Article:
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Resources tagged with Generalising similar to Cubes Within Cubes:

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Broad Topics > Using, Applying and Reasoning about Mathematics > Generalising Circles, Circles

Age 5 to 11 Challenge Level:

Here are some arrangements of circles. How many circles would I need to make the next size up for each? Can you create your own arrangement and investigate the number of circles it needs? Christmas Chocolates

Age 11 to 14 Challenge Level:

How could Penny, Tom and Matthew work out how many chocolates there are in different sized boxes? Taking Steps

Age 7 to 11 Challenge Level:

In each of the pictures the invitation is for you to: Count what you see. Identify how you think the pattern would continue. Chess

Age 11 to 14 Challenge Level:

What would be the smallest number of moves needed to move a Knight from a chess set from one corner to the opposite corner of a 99 by 99 square board? Squares in Rectangles

Age 11 to 14 Challenge Level:

A 2 by 3 rectangle contains 8 squares and a 3 by 4 rectangle contains 20 squares. What size rectangle(s) contain(s) exactly 100 squares? Can you find them all? Hidden Rectangles

Age 11 to 14 Challenge Level:

Rectangles are considered different if they vary in size or have different locations. How many different rectangles can be drawn on a chessboard? Tourism

Age 11 to 14 Challenge Level:

If you can copy a network without lifting your pen off the paper and without drawing any line twice, then it is traversable. Decide which of these diagrams are traversable. Squares, Squares and More Squares

Age 11 to 14 Challenge Level:

Can you dissect a square into: 4, 7, 10, 13... other squares? 6, 9, 12, 15... other squares? 8, 11, 14... other squares? Cubes Within Cubes Revisited

Age 11 to 14 Challenge Level:

Imagine starting with one yellow cube and covering it all over with a single layer of red cubes, and then covering that cube with a layer of blue cubes. How many red and blue cubes would you need? Window Frames

Age 5 to 14 Challenge Level:

This task encourages you to investigate the number of edging pieces and panes in different sized windows. Finding 3D Stacks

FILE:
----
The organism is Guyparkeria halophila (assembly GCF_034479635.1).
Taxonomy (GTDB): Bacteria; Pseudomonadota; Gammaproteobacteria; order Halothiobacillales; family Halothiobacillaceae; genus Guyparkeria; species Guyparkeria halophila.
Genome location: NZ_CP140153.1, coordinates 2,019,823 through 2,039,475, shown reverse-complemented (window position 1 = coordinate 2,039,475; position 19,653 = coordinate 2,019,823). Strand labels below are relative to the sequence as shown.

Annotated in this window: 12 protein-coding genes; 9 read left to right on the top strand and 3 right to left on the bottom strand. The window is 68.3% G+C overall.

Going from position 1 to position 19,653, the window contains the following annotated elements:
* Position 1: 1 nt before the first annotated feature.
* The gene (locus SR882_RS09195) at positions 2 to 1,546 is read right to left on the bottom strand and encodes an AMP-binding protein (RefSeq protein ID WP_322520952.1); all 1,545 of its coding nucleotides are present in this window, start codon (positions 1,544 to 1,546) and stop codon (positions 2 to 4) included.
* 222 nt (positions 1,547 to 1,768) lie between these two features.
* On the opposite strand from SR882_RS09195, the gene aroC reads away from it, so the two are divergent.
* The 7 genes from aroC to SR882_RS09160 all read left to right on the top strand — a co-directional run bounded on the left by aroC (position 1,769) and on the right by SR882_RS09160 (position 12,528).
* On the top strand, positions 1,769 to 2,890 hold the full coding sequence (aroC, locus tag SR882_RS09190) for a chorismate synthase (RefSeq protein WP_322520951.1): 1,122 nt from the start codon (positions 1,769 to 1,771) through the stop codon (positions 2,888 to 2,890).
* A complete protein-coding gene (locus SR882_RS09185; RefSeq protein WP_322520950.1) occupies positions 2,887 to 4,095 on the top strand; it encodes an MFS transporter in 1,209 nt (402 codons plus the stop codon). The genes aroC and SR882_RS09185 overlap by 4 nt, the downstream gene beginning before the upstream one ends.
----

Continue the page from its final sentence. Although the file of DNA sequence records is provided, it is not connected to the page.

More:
Age 7 to 11 Challenge Level:

Can you find a way of counting the spheres in these arrangements? Odd Squares

Age 7 to 11 Challenge Level:

Think of a number, square it and subtract your starting number. Is the number you’re left with odd or even? How do the images help to explain this? Spirals, Spirals

Age 7 to 11 Challenge Level:

Here are two kinds of spirals for you to explore. What do you notice? Card Trick 2

Age 11 to 14 Challenge Level:

Can you explain how this card trick works? Cunning Card Trick

Age 11 to 14 Challenge Level:

Delight your friends with this cunning trick! Can you explain how it works? Rope Mat

Age 7 to 11 Challenge Level:

How many centimetres of rope will I need to make another mat just like the one I have here? Have You Got It?

Age 11 to 14 Challenge Level:

Can you explain the strategy for winning this game with any target? Picturing Triangular Numbers

Age 11 to 14 Challenge Level:

Triangular numbers can be represented by a triangular array of squares. What do you notice about the sum of identical triangle numbers? Dotty Circle

Age 7 to 11 Challenge Level:

Watch this film carefully. Can you find a general rule for explaining when the dot will be this same distance from the horizontal axis? Number Pyramids

Age 11 to 14 Challenge Level:

Try entering different sets of numbers in the number pyramids. How does the total at the top change? Snake Coils

Age 7 to 11 Challenge Level:

This challenge asks you to imagine a snake coiling on itself. Cut it Out

Age 7 to 11 Challenge Level:

Can you dissect an equilateral triangle into 6 smaller ones? What number of smaller equilateral triangles is it NOT possible to dissect a larger equilateral triangle into? Tumbling Down

Age 7 to 11 Challenge Level:

Watch this animation. What do you see? Can you explain why this happens? Truth or Lie

Age 7 to 11 Challenge Level:

Take a look at the video of this trick. Can you perform it yourself? Why is this maths and not magic? Walking the Squares